It’s become a familiar story. High-paid professional athletes, advised by aggressive financial managers, put their assets in investments that go bust. In football alone, casualties have included Tony Dorsett, Lawrence Taylor and the late Johnny Unitas. Now several former pro football players burned out of an estimated combined $20 million believe they have a case against both their league and union. On Thursday, March 29, they got a major piece of good news in Atlanta federal court. U.S. District Judge Julie E. Carnes denied a motion to dismiss their civil suit against the National Football League, the National Football League Players Association, and several unidentified entities whose job it was to perform background checks of investment managers.
Last June, seven former NFL defensive stars – Steve Atwater, Blaine Bishop, Marco Coleman, Ray Crockett, Carlos Emmons, Clyde Simmons, and Al Smith – filed suit to recover losses from an alleged fraud scheme masterminded by an Atlanta-based hedge fund manager, Kirk S. Wright. Wright had been arrested the previous month in Miami Beach on fraud charges. He and his company, International Management Associates (IMA), face a massive suit filed by the Securities and Exchange Commission. The SEC says Wright had collected as much as $185 million from up to 500 investors since 1997 by deliberately overstating the value of investments. Much of the money either is missing or has been sunk into luxury real estate, cars and furnishings.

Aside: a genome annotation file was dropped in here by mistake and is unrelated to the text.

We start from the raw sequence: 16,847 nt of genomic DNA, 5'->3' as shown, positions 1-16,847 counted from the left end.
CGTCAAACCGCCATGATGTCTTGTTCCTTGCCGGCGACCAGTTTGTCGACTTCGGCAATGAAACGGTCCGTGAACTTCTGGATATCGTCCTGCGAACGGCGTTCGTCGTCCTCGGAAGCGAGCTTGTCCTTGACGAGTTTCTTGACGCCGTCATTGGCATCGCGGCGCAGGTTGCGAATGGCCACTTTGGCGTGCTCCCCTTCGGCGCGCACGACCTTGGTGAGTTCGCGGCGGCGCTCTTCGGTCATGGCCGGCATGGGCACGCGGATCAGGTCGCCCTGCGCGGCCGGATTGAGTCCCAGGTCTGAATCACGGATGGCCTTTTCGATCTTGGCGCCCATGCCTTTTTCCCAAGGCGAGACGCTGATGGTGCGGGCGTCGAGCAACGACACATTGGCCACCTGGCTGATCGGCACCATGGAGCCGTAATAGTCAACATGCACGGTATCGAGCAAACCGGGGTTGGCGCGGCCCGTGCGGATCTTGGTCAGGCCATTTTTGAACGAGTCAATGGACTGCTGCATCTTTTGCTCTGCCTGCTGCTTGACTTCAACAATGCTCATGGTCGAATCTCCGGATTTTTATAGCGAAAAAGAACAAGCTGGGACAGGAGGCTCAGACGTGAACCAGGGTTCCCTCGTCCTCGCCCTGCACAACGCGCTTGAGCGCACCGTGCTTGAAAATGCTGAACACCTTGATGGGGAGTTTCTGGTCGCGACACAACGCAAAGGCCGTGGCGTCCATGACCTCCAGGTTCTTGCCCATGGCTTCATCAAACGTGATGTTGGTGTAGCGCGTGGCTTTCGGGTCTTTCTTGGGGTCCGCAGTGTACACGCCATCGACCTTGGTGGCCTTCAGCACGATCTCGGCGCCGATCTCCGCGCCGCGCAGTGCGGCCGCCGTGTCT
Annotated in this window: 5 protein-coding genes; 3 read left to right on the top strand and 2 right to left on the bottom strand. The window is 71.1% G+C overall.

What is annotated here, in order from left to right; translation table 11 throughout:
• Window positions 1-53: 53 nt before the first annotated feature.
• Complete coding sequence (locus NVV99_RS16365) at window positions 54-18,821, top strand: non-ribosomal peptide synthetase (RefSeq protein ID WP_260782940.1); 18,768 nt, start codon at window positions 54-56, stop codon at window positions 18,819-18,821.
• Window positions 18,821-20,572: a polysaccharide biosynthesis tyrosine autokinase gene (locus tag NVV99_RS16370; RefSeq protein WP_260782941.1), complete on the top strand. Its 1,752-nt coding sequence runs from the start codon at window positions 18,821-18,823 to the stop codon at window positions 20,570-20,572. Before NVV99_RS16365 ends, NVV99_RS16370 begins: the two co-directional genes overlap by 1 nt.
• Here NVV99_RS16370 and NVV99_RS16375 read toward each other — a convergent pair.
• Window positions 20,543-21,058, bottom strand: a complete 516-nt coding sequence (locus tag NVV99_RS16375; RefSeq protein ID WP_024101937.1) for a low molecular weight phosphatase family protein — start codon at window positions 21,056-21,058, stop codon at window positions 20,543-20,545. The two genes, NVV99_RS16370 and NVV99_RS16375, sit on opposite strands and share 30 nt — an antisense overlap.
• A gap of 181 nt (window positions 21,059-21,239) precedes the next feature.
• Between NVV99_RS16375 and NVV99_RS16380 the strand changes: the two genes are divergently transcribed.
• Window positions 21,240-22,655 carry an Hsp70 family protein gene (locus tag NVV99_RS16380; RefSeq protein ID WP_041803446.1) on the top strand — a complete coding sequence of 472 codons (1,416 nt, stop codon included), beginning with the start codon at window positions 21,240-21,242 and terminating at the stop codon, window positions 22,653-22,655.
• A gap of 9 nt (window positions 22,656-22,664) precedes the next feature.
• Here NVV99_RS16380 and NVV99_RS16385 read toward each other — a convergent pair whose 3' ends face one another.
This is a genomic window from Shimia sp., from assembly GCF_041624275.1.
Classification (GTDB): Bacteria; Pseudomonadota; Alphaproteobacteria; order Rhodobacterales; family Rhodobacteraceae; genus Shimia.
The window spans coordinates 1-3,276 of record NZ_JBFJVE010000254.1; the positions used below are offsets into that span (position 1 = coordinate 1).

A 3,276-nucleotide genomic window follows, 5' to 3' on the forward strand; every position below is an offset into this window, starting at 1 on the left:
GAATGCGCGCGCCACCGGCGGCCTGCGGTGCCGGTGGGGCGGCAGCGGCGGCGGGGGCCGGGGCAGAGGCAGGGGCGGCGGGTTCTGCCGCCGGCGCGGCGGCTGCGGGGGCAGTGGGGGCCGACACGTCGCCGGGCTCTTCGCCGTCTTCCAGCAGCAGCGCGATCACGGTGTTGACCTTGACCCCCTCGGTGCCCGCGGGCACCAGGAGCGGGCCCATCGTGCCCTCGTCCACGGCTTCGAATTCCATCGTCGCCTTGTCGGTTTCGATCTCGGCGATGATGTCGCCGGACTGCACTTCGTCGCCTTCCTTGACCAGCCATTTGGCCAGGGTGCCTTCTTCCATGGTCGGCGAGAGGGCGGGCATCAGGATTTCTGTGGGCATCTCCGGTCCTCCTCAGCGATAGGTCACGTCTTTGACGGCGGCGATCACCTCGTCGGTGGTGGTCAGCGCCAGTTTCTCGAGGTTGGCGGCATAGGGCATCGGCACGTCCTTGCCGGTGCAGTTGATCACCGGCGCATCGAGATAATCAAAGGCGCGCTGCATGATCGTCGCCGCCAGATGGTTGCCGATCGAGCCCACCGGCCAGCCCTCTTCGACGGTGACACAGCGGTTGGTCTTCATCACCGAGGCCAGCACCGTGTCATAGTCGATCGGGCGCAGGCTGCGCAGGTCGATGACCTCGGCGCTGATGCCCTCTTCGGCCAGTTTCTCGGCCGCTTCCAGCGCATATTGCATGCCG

One would think that NFL advisers would have performed due diligence on Wright, a high-flying fund manager in his mid 30s. That’s what the aforementioned NFL players were counting on, too – before they were out $20 million. Their civil complaint alleges that the NFL and the players’ union failed to do their jobs, and that the NFL Players Association in particular had endorsed the services of IMA knowing Wright already had liens placed against his assets. Plaintiffs also included the wife of one of the players, plus various entities set up by the players or for the players’ benefit. An amended suit, filed in July, dropped Coleman as one of the plaintiffs.
The NFL and the players’ union had filed for a dismissal of the case because under the league’s collective bargaining agreement players are solely responsible for their own finances. Moreover, they argued, the agreement requires arbitration, not litigation, of disputes of a nature raised in the lawsuit. But in the end Judge Carnes wasn’t convinced, and she permitted the players’ suit to proceed. Kirk Wright, recently slapped with a $20 million fine, currently is awaiting trial, though no starting date has been set. As for the players, they want their money back. (Associated Press, 3/30/07).